The soldier: the man on whom everyone relies; his fighting colleagues, his Generals and Field Marshals, his countrymen. The man whom we expect, as a nation, to lay down his life for us if need be. The man who, when he comes home, may face many forms of hardship, both financial and mental. And although the nature of warfare may change over the decades and the centuries, the individual experience of the soldier up close to the fighting remains the same – the ultimate test of strength, will, self-belief, cunning, and sheer brassneck.
I’m aware that I’ve described my impression of a soldier at war in purely masculine terms; that’s not to decry female soldiers, it’s just that Dispensable is Ruark Gould’s one-man play and therefore depicts the soldier as a man. He is a man of the past, the present and the future; and this play unites all three to convey just some of the emotions and experiences they have to endure.
In the tiny vault in the basement at Hazlerigg House, the audience sat in two rows, traverse style, as we watched the soldier in his natural environment. It could be a dug-out, a cave, an underground office; the acting space and the performance really complemented each other, and Mr Gould made exceptional use of it to play out the characters’ frustrations, agonies, exercises, and indeed, deaths. Our imagination had to do a lot of the work, but it certainly paid off.
An intriguing performance, with a fascinating music choice to reflect soldiers of all the ages. Technically, I admired Mr Gould’s weapon handling – although I expect if he’d held the butt of his rifle it would have literally gone through the roof. I also appreciated the excellent clarity of his vocal delivery – I don’t always hear everything (getting on, I guess!) so it’s great to be able to relish every word. Structurally, I felt there were a lot of very short scenes, and maybe the audience would have felt even more involved with fewer, longer scenes, just so that they have time to identify with the soldier and the situation he’s facing. Just a small quibble. But overall, I thought it was fascinating, thought-provoking, and very well performed.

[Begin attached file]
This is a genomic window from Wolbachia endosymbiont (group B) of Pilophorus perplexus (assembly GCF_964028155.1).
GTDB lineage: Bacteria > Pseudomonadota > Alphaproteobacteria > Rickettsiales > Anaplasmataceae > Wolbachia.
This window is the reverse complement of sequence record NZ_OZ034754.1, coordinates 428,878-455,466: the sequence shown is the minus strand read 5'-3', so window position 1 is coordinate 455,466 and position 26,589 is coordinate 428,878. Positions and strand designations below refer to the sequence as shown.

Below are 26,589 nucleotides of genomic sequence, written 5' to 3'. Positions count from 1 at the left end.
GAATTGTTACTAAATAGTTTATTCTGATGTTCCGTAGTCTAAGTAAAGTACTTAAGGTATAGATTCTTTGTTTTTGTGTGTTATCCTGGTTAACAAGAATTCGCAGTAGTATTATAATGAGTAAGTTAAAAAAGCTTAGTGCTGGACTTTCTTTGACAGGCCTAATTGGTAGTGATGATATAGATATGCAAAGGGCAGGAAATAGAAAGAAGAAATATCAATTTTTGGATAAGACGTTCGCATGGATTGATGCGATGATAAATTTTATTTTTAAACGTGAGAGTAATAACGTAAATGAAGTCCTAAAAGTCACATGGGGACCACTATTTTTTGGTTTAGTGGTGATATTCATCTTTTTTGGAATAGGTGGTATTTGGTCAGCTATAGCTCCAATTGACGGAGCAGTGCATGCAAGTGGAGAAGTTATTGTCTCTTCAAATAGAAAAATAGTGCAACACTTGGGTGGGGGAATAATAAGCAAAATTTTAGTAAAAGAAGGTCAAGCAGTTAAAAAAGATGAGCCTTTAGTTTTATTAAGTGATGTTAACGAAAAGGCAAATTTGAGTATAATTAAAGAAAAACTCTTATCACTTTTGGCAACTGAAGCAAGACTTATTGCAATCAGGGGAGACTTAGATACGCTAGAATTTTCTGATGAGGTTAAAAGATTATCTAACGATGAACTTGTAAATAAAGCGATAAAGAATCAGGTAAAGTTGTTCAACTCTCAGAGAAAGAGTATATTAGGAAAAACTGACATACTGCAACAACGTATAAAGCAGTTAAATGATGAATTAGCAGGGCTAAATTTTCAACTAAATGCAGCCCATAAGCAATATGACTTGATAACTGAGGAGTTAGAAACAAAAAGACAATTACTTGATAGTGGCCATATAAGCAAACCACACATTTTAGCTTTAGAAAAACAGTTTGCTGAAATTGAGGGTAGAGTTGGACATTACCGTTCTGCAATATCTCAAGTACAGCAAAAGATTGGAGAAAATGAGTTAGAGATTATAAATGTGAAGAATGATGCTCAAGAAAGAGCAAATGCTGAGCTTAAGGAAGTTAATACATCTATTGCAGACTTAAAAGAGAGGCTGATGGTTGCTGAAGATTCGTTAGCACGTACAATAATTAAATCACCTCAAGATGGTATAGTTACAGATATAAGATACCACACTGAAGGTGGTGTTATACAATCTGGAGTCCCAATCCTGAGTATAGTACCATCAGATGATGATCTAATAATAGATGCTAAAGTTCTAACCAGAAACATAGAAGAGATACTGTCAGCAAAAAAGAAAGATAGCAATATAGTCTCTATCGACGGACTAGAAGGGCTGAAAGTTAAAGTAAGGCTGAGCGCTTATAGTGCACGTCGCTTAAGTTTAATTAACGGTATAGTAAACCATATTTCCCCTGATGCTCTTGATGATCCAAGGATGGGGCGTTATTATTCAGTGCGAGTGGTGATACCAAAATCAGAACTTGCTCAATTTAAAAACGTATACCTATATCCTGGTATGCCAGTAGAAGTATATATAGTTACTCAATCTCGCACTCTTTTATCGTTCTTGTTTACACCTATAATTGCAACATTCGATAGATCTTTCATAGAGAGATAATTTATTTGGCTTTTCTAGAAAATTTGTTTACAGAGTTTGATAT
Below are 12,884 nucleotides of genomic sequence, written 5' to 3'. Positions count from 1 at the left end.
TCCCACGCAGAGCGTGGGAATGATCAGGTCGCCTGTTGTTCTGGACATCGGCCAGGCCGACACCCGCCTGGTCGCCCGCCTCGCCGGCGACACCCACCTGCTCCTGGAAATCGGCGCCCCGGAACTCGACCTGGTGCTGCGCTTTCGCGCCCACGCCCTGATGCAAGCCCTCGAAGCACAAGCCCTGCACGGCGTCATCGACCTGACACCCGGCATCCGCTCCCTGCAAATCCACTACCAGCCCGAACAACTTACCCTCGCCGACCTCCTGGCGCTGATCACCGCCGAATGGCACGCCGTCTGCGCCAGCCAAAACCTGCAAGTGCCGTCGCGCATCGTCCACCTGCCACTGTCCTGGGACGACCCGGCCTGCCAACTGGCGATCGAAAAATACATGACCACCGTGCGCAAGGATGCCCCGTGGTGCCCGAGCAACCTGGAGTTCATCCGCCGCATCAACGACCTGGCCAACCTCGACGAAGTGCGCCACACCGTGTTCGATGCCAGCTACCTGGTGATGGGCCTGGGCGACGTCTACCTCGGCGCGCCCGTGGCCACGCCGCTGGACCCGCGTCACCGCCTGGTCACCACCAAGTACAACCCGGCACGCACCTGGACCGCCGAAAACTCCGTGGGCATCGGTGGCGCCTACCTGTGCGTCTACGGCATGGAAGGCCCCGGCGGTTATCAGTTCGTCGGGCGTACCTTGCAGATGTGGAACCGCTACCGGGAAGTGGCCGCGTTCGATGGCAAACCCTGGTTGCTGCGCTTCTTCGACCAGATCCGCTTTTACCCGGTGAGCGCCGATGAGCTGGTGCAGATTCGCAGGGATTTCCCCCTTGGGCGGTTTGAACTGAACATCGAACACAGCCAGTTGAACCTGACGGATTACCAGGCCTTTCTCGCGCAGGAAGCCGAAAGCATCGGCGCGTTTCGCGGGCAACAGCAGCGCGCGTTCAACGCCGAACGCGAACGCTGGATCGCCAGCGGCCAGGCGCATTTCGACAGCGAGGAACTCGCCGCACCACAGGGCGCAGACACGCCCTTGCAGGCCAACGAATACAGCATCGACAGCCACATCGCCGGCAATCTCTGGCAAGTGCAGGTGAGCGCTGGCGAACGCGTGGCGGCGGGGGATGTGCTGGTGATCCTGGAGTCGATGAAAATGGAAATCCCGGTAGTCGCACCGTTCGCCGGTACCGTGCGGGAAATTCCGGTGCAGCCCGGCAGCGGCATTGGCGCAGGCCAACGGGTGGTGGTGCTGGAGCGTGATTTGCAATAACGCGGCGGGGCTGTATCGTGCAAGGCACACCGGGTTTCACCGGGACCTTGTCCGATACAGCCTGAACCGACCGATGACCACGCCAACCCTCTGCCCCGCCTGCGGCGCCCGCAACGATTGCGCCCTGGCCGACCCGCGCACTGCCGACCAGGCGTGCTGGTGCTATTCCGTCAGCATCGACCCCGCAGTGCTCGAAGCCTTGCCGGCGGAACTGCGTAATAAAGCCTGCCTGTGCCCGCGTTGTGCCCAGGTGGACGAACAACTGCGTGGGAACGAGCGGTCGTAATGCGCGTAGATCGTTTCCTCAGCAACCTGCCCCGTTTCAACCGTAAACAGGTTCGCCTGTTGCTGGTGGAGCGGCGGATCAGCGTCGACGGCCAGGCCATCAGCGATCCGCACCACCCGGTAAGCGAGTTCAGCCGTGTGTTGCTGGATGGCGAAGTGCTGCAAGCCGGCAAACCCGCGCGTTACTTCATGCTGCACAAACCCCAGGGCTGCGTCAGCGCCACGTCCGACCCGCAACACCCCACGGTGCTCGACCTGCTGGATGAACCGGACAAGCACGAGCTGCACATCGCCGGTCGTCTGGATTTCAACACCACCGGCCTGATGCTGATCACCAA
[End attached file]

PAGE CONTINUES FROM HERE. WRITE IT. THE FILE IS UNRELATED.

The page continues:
P. S. I saw this show on Friday afternoon, 26th May and it was the last Flash Festival show for me this year – I saw all fifteen! Thanks to everyone who worked their hardest to make it a success, from the organisers to the performers, the techies and everyone behind the scenes. It was an amazing four days and I saw some superb talent. Best of luck to everyone for your future careers!
The last of the three plays performed by the Third Year Students studying Acting at the University of Northampton, gracing the freezing cold stage of the old Royal Theatre in Northampton, was Vinegar Tom, Caryl Churchill’s 1976 play, an examination of 17th century witchcraft trials in England, with a little Brechtian twist. In many ways, it’s the complete opposite of Laura Wade’s Posh, with the majority of the roles for women, and showing how hard life could be five hundred years ago, as opposed to wallowing in privilege today. Brighter minds than me (the Oxford Encyclopedia of British Literature, no less) describe it as “a complex and historically expansive investigation of the policing of women’s bodies and desires”. That’s one way of putting it, I suppose. Caryl Churchill, of course, has a substantial reputation as a thoughtful, innovative feminist writer, with her plays Cloud Nine and Top Girls being particularly prized. But Vinegar Tom was completely new to me, and I really had no idea what to expect. For a shallow guy like me, it was simply a growing drama of how the fear of the Devil contaminated society as a whole, so that anyone who did something you didn’t like was branded a witch. The test for a witch would always be something gruesome, designed to satisfy the warped lusts of the witchfinder general, so that, à la Monty Python, if you survived the experience you must be a witch, and if you died you were innocent – but got a quick route to Heaven, so that’s all good then. And of course, you can extrapolate this situation into the present day, with inequality still an issue, and men in authority still knowing what’s best for a woman’s body, no matter what she may think.